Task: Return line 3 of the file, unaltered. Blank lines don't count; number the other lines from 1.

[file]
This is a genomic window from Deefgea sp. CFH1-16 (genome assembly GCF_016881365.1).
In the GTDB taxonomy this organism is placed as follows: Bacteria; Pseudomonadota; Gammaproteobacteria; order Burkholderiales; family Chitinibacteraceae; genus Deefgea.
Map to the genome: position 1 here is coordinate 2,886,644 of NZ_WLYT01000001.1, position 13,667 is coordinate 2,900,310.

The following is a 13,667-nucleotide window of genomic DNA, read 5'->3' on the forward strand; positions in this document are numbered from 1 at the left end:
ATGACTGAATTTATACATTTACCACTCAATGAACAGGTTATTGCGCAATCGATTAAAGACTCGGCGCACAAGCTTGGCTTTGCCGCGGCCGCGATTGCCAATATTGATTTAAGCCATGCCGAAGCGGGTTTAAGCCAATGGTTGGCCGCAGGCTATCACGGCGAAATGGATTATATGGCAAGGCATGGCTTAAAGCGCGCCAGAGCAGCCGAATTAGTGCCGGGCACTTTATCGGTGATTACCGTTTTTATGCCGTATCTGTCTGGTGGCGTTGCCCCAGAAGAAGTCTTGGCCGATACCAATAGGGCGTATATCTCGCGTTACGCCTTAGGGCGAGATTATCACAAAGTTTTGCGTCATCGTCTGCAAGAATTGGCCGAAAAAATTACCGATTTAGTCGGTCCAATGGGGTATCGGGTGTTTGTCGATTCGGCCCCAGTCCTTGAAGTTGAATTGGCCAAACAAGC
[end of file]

Map to the genome: position 1 here is coordinate 2,886,644 of NZ_WLYT01000001.1, position 13,667 is coordinate 2,900,310.